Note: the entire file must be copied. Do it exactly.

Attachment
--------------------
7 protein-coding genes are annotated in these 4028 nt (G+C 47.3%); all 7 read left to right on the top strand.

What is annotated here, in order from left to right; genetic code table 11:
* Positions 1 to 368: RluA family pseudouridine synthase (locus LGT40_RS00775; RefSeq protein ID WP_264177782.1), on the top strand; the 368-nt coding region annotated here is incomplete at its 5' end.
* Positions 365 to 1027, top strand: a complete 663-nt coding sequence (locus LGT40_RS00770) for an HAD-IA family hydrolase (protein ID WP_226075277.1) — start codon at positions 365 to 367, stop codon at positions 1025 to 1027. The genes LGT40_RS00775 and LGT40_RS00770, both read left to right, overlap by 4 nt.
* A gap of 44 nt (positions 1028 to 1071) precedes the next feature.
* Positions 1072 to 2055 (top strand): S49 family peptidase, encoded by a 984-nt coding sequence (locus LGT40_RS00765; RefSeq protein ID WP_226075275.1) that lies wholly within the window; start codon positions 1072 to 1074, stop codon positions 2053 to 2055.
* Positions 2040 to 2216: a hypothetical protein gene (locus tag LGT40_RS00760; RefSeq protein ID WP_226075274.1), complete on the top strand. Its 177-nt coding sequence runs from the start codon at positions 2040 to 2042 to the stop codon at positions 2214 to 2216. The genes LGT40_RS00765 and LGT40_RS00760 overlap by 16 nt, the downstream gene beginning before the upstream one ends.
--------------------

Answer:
7 protein-coding genes are annotated in these 4028 nt (G+C 47.3%); all 7 read left to right on the top strand.

What is annotated here, in order from left to right; genetic code table 11:
* Positions 1 to 368: RluA family pseudouridine synthase (locus LGT40_RS00775; RefSeq protein ID WP_264177782.1), on the top strand; the 368-nt coding region annotated here is incomplete at its 5' end.
* Positions 365 to 1027, top strand: a complete 663-nt coding sequence (locus LGT40_RS00770) for an HAD-IA family hydrolase (protein ID WP_226075277.1) — start codon at positions 365 to 367, stop codon at positions 1025 to 1027. The genes LGT40_RS00775 and LGT40_RS00770, both read left to right, overlap by 4 nt.
* A gap of 44 nt (positions 1028 to 1071) precedes the next feature.
* Positions 1072 to 2055 (top strand): S49 family peptidase, encoded by a 984-nt coding sequence (locus LGT40_RS00765; RefSeq protein ID WP_226075275.1) that lies wholly within the window; start codon positions 1072 to 1074, stop codon positions 2053 to 2055.
* Positions 2040 to 2216: a hypothetical protein gene (locus tag LGT40_RS00760; RefSeq protein ID WP_226075274.1), complete on the top strand. Its 177-nt coding sequence runs from the start codon at positions 2040 to 2042 to the stop codon at positions 2214 to 2216. The genes LGT40_RS00765 and LGT40_RS00760 overlap by 16 nt, the downstream gene beginning before the upstream one ends.